For Many Schools, It’s Back to Distance Learning. Let’s Make It Better.

For Many Schools, It’s Back to Distance Learning. Let’s Make It Better.

Schools have been under enormous pressure this summer to reopen as soon as possible—from families, from data showing the learning students lost this spring, even from the White House. And system leaders have been working tirelessly to solve the dizzying array of logistical challenges to open school buildings safely.

Unfortunately, it’s now clear that our national failure to get COVID-19 under control means most students will still be attending school virtually for the foreseeable future. Most of the nation’s largest school systems have decided to keep buildings closed entirely to start the year, while others are planning a combination of in-person and at-home instruction. Even more are sure to shift back to distance learning as cases pop up in schools that reopen.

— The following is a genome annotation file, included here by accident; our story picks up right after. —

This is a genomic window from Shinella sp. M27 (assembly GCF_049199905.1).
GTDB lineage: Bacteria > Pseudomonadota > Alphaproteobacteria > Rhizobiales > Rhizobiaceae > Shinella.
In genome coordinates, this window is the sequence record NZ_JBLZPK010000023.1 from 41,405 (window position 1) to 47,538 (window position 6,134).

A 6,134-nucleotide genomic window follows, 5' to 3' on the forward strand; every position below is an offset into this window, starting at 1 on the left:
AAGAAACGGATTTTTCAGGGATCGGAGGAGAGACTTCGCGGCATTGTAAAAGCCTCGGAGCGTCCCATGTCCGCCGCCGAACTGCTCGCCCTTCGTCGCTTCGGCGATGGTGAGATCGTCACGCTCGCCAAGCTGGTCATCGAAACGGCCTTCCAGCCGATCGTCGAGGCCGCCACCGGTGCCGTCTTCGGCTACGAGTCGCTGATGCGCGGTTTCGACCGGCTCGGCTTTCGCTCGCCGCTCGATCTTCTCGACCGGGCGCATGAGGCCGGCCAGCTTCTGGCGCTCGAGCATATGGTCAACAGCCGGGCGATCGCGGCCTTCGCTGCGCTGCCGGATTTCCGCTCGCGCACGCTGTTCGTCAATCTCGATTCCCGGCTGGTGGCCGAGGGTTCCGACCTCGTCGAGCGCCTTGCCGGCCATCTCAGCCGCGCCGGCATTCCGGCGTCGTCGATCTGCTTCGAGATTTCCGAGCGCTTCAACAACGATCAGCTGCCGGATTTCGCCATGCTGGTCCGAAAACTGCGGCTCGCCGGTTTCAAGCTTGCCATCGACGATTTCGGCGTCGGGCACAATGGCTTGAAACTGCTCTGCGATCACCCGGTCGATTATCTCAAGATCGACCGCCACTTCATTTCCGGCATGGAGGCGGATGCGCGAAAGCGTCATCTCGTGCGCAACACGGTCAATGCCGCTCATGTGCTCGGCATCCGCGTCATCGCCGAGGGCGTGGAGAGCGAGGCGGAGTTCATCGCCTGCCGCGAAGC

Faced with this new reality, school systems are scrambling to update their distance learning plans from backups or last resorts to the core part of students’ school experience this year. They have a lot of work to do in very little time, since we know many students—especially students of color and those from low-income families—had poor experiences during the first wave of distance learning this spring.

But it’s not too late to improve the quality of at-home instruction for the year ahead and give as many students as possible the opportunities they need to stay on track academically. School systems should focus on two big priorities: making the most of the instructional time they have with students—regardless of what form it takes—and authentic communication with school communities, so that current and future plans reflect a clear understanding of students’ and families’ experiences and needs.


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